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Apollo is the God of prophecy who, as portrayed in classical literature,
is the most Greek of deities. However, he is a composite figure, and the
earliest records indicate that Apollo was first worshiped outside Greece.
One of several distinctive features is that he has close links with a
mysterious people called the Hyperboreans, whom different authors shift
about over a wide area but who seem, in reality, to have lived in north-
central Asia. Apollo spends three months of each year among them. This
far-off connection, coupled with other clues, suggests that his nucleus
(so to speak) may have been a god of Asian shamans who communicated with
them in their self-induced ecstasy. Such a god, carried westward and
southward in folk migrations, may have blended with other deities in
parts of Asia closer to Greece.

Apollo, credibly a result of this fusion, is first recognizable in Asia
Minor. At Troy he was worshiped together with his sister Artemis, who
also had northern affiliations. A prophetic element in him, whether
shamanic or otherwise, remained potent. Legend tells how he enabled the
Trojan princess Cassandra to share the gift, with unhappy consequences.
His inspired Sibyls were said to flourish in the same general area.

Apollo, in some form, crossed the Aegean Sea with Artemis. A new myth
gave the twins a Greek birthplace on the island of Delos, linking them
with Zeus’s family of Olympians. In Greece, Apollo grew civilized and
complex. He became the patron of healing, music, and mathematics and
(though not until long afterwards) a sun god. On the whole, he stood for
harmony and rationality, but the prophetic element in him never ceased to
be active. He had oracular shrines at various places—Delphi was the most
important—and spoke through priestesses whom he inspired, giving advice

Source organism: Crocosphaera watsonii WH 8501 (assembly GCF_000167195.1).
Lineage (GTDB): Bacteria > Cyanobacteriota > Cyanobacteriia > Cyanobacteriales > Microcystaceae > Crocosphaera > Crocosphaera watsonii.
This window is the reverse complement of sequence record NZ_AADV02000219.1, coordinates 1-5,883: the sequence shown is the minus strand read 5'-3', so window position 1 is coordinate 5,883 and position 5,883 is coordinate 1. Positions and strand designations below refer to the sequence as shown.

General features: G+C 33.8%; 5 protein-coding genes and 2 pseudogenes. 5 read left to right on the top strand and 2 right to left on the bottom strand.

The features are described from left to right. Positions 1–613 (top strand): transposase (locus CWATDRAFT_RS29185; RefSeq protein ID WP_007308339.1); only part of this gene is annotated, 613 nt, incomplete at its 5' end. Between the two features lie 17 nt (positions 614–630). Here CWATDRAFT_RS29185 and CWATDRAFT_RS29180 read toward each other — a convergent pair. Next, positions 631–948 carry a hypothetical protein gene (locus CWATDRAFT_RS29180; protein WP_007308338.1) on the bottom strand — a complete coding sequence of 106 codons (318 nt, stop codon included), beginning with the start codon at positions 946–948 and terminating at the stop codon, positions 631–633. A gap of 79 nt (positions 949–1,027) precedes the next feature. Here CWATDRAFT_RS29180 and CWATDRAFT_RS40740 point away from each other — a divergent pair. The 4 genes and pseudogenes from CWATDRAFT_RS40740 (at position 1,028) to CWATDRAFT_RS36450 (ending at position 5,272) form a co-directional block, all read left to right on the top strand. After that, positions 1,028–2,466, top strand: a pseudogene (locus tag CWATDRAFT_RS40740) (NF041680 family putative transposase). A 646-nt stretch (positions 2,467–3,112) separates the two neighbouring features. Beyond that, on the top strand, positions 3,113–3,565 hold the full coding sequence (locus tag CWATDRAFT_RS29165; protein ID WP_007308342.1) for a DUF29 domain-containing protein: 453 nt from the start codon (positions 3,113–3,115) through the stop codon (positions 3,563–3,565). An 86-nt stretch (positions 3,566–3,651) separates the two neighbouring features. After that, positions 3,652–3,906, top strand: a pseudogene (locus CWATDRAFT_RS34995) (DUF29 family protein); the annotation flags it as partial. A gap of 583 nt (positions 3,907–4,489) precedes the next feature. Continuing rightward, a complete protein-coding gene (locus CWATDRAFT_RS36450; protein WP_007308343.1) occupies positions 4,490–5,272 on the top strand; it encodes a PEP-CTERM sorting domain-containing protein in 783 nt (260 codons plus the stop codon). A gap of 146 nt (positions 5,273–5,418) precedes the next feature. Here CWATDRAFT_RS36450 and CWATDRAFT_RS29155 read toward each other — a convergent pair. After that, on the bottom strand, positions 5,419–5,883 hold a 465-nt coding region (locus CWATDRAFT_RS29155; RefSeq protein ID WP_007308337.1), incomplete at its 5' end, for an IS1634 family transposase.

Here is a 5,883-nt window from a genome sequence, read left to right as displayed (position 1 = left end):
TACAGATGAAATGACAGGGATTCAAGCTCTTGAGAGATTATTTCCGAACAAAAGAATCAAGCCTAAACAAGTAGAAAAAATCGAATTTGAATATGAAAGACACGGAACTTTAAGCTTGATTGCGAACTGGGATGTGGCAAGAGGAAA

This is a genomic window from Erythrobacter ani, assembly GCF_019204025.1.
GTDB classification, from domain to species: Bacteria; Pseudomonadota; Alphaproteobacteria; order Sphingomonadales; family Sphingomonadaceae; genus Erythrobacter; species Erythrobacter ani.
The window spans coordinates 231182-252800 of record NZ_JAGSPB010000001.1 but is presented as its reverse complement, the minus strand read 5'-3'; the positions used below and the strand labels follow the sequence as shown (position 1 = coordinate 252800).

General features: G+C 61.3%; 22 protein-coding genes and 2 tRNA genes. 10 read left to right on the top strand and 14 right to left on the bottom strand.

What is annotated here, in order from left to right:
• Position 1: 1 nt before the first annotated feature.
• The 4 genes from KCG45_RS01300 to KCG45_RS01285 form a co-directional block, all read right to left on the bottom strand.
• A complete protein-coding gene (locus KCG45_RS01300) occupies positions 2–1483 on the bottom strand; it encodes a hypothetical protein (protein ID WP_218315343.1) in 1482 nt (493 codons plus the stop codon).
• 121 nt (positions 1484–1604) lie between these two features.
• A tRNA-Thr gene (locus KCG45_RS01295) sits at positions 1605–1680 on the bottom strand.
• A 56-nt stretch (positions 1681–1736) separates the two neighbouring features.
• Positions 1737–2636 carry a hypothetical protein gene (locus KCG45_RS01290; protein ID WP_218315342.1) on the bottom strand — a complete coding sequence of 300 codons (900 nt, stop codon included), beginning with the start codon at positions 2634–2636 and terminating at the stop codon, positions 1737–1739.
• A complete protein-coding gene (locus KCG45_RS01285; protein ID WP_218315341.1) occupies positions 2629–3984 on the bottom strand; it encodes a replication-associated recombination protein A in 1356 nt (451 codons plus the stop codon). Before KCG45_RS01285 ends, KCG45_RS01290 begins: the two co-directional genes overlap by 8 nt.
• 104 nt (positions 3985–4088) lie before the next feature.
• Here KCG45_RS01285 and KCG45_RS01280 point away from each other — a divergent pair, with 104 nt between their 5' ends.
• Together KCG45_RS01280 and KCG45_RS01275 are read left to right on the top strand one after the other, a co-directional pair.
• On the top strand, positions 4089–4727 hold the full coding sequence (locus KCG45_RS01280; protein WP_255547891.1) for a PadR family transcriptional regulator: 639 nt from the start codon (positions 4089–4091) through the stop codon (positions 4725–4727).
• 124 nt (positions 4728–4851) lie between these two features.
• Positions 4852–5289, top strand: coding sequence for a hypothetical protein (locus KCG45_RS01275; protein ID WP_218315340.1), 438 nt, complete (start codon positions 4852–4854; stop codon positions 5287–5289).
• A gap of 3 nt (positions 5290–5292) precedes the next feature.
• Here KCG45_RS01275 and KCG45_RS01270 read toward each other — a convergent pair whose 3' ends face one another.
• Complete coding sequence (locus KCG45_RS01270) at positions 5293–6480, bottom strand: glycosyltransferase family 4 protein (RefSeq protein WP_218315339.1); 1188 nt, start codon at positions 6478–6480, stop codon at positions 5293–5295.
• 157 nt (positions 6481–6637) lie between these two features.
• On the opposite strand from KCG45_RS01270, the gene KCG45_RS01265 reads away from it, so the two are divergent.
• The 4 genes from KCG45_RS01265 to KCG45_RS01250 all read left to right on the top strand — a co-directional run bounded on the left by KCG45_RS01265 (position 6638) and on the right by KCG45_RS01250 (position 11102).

and warnings to those who consulted him, with occasional glimpses of the
future, or so it was believed. Sometimes, his messages were open to more
than one interpretation, and in his oracular role, he was known as
Loxias, the Ambiguous. Inquirers went on coming until the oracles ceased
to function in the fourth century a.d.

A special aspect of Apollo, strengthening the case for shamanic
antecedents, is his association with the number seven. One of his titles
is “Commander of Sevens”: the meaning is uncertain, but probably
calendric. In the Delian myth, he was born on the seventh day of the
month Thargelion, about May 20. His Delphic oracle could only be
consulted on the seventh day of a month when he was in residence. Most of
his festivals were held on seventh days. There are further sevens in his
mythology. The mystique of seven does not occur in conjunction with any
other Greek god. It is prominent, however, in India’s Vedic hymns, in
Sumer and Babylonia, and, of course, in Israel, as the Bible shows. The
motif is traceable in shamanic cults of Siberia and may have originated
there. Conjecturally, it was rooted in an ancient reverence for the
seven-starred constellation Ursa Major, still attested by modern
anthropologists; and Apollo’s sister Artemis had a mythic link with that

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